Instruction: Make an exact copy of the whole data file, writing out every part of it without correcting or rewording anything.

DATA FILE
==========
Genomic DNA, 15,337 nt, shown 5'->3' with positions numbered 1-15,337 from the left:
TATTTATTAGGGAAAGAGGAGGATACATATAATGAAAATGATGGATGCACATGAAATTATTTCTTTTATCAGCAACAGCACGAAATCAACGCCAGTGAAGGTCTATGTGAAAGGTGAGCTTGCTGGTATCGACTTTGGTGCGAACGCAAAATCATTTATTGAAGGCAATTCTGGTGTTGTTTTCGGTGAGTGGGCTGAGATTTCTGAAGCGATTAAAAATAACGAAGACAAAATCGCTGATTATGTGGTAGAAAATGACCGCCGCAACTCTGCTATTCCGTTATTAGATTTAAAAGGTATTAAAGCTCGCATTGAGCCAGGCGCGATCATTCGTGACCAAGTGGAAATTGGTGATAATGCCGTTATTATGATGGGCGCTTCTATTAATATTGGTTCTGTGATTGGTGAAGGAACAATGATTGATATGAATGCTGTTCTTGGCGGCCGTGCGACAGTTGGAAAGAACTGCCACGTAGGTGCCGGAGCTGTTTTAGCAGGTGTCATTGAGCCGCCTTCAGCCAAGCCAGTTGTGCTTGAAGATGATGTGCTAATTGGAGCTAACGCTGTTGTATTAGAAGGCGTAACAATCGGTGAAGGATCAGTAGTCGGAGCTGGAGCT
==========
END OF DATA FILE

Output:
Genomic DNA, 15,337 nt, shown 5'->3' with positions numbered 1-15,337 from the left:
TATTTATTAGGGAAAGAGGAGGATACATATAATGAAAATGATGGATGCACATGAAATTATTTCTTTTATCAGCAACAGCACGAAATCAACGCCAGTGAAGGTCTATGTGAAAGGTGAGCTTGCTGGTATCGACTTTGGTGCGAACGCAAAATCATTTATTGAAGGCAATTCTGGTGTTGTTTTCGGTGAGTGGGCTGAGATTTCTGAAGCGATTAAAAATAACGAAGACAAAATCGCTGATTATGTGGTAGAAAATGACCGCCGCAACTCTGCTATTCCGTTATTAGATTTAAAAGGTATTAAAGCTCGCATTGAGCCAGGCGCGATCATTCGTGACCAAGTGGAAATTGGTGATAATGCCGTTATTATGATGGGCGCTTCTATTAATATTGGTTCTGTGATTGGTGAAGGAACAATGATTGATATGAATGCTGTTCTTGGCGGCCGTGCGACAGTTGGAAAGAACTGCCACGTAGGTGCCGGAGCTGTTTTAGCAGGTGTCATTGAGCCGCCTTCAGCCAAGCCAGTTGTGCTTGAAGATGATGTGCTAATTGGAGCTAACGCTGTTGTATTAGAAGGCGTAACAATCGGTGAAGGATCAGTAGTCGGAGCTGGAGCT